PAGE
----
Justia Constitutional Law Opinion Summaries

Articles Posted in Supreme Court of Georgia

by
Jerome Victoria appealed after a jury convicted him of felony murder and possession of a firearm by a convicted felon. He argued he received ineffective assistance of counsel regarding a potential plea deal offer. The Georgia Supreme Court found that although the 20-year plea deal offered by the State was less severe than the life sentence imposed after trial, and Victoria testified that he would have taken that deal, Victoria made no showing that “the prosecution would not have withdrawn it in light of intervening circumstances [and] . . . that the court would have accepted its terms.” Accordingly, the Supreme Court affirmed the conviction. View "Victoria v. Georgia" on Justia Law

by
Kendrick Cheeves was convicted by jury of malice murder and various other offenses in connection with the shooting death of Quinton Henderson. On appeal, Cheeves contended only that the trial court erred by failing to charge the jury on involuntary manslaughter. Finding no reversible error, the Georgia Supreme Court affirmed. View "Cheeves v. Georgia" on Justia Law

by
Appellant Mark Derrico was convicted of aggressive driving, reckless conduct, and failure to signal lane change or turn in connection with a road rage incident. Derrico raised several challenges on appeal, including constitutional challenges. Finding no reversible error, the Georgia Supreme Court affirmed. View "Derrico v. Georgia" on Justia Law

by
A jury found appellant Terry Joe Cain guilty of malice murder and other crimes in connection with the shooting death of Matthew Mobley and the assault of Gregory Johnson. He appealed, arguing that the trial court erred in denying his motion for directed verdict, finding that his pretrial statement to law enforcement was voluntarily given, and denying his motion for mistrial. Upon consideration, the Georgia Supreme Court concluded that Cain’s claims were meritless. However, because the trial court erred in sentencing, the case was remanded for resentencing. View "Cain v. Georgia" on Justia Law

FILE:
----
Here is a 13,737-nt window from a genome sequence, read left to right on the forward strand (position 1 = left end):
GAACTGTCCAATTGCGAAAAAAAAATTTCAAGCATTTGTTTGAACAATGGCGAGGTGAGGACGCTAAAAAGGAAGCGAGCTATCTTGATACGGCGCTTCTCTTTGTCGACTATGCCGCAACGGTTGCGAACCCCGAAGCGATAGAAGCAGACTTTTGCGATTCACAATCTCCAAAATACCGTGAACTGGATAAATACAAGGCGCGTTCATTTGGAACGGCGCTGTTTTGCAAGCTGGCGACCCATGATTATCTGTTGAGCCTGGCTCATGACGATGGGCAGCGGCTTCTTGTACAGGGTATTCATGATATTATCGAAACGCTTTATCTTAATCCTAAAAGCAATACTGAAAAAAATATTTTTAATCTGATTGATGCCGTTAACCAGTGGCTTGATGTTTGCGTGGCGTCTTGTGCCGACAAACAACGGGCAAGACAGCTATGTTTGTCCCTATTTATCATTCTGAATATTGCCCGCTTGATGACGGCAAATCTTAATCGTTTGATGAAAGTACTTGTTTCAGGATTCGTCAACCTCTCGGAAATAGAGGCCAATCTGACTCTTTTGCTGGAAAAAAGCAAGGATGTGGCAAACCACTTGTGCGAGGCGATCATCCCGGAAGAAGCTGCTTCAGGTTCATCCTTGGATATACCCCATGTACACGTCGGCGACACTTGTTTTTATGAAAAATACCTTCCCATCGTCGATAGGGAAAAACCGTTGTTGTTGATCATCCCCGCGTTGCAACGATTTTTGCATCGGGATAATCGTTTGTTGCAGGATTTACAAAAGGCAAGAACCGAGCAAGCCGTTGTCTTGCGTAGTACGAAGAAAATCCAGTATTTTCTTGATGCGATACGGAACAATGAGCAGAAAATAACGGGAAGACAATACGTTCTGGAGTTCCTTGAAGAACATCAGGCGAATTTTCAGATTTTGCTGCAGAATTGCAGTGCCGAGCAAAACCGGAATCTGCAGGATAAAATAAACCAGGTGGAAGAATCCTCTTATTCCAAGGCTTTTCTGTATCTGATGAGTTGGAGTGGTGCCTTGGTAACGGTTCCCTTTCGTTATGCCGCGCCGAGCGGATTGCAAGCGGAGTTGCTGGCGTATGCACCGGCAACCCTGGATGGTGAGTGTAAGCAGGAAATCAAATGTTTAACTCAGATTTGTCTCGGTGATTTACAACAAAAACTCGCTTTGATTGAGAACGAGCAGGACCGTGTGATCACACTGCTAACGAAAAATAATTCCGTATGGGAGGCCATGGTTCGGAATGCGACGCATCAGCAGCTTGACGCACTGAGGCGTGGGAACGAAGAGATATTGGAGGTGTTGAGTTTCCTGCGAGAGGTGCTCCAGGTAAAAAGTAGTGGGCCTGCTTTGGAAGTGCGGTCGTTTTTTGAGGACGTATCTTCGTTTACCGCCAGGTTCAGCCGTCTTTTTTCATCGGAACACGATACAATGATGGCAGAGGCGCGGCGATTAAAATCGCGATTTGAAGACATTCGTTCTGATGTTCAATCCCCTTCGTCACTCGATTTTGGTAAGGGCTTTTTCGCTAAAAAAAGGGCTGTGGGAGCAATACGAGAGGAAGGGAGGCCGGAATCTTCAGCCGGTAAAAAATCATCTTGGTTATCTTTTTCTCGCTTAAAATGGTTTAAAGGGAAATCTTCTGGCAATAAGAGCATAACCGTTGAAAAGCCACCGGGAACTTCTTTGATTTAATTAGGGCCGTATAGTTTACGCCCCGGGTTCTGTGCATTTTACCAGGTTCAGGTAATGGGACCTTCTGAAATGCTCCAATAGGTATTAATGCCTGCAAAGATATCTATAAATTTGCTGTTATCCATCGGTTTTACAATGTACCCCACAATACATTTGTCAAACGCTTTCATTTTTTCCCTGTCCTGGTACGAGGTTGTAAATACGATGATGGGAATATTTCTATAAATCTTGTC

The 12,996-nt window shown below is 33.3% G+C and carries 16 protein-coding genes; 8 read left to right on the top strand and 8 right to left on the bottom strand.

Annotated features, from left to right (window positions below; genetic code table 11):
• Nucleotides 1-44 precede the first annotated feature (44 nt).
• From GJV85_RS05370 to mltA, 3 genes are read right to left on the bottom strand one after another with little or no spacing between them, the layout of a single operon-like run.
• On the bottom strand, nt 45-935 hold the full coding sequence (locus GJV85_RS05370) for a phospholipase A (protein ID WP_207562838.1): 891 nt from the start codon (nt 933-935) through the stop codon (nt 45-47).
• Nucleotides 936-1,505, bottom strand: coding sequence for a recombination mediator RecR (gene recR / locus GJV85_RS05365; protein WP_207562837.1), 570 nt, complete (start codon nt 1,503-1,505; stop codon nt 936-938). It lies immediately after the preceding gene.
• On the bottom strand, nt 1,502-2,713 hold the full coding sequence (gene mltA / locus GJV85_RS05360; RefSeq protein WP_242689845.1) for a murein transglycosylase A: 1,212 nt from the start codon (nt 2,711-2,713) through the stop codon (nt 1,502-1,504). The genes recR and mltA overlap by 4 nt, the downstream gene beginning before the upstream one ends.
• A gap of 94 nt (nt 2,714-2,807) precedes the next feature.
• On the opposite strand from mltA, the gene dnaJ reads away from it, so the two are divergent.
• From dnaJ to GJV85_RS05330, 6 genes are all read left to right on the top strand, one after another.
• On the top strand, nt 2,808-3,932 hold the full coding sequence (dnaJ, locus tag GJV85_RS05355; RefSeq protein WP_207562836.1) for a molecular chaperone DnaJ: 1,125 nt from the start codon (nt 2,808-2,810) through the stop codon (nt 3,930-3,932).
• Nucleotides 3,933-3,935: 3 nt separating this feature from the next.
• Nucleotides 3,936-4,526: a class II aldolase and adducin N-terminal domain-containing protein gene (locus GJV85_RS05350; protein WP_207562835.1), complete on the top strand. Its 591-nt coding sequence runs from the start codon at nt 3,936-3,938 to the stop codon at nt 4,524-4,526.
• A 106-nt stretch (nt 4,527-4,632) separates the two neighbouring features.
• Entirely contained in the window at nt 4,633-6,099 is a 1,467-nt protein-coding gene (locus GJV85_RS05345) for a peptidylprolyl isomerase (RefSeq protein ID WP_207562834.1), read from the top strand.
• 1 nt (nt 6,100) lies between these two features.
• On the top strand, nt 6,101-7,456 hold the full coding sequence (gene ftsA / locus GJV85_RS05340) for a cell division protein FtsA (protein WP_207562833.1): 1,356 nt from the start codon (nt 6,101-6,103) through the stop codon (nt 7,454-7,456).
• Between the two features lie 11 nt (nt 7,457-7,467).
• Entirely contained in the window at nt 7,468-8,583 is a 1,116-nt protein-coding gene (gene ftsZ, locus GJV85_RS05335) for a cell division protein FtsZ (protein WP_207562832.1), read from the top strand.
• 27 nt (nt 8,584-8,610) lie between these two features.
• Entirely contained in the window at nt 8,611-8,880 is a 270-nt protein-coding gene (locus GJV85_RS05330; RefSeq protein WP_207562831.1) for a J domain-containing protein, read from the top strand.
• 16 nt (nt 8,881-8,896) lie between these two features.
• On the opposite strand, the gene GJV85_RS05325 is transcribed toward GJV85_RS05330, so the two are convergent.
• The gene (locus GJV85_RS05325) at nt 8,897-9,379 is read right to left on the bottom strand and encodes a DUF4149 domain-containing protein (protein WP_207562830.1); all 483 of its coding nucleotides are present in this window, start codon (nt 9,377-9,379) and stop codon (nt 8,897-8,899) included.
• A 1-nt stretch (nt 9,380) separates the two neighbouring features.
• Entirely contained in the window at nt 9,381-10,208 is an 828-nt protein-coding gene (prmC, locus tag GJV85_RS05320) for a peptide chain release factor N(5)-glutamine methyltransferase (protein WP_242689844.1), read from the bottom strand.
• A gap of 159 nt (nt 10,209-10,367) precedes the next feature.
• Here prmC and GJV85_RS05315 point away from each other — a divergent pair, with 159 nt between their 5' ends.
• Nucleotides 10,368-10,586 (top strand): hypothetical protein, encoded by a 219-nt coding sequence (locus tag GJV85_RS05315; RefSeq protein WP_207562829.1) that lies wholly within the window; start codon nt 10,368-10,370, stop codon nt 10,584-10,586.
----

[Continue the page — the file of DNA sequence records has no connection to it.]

by
In 2016, Appellant Brandon Davis pled guilty to the felony murder of Chassity Lester. Pursuant to a negotiated plea agreement, the State nolle prossed one count of malice murder (the only other charge for which Davis was indicted), and the trial court sentenced Davis to life imprisonment. Approximately two weeks later, and during the same term of court, Davis moved, through plea counsel, to withdraw his guilty plea. At a hearing on that motion, during which Davis was still represented by the same attorney who represented him during his guilty plea, Davis personally told the trial judge that he felt that his plea counsel did not have enough time to prepare for the case. Davis’s attorney also argued that Davis was “psychologically coerced” into pleading guilty. Without appointing new counsel or receiving evidence on that claim, the trial court denied Davis’s motion to withdraw his guilty plea. The Georgia Supreme Court reversed that denial and remanded the case for the trial court to hold a hearing with new counsel on Davis’s ineffectiveness claim. On remand, the trial court again denied Davis’s motion to withdraw his guilty plea. The Supreme Court dismissed as untimely Davis’s first attempt to appeal that ruling, but Davis then requested, and was granted, this out-of-time appeal. The Supreme Court found counsel’s conduct did not “fall below an objective standard of reasonableness,” and affirmed the sentence. View "Davis v. Georgia" on Justia Law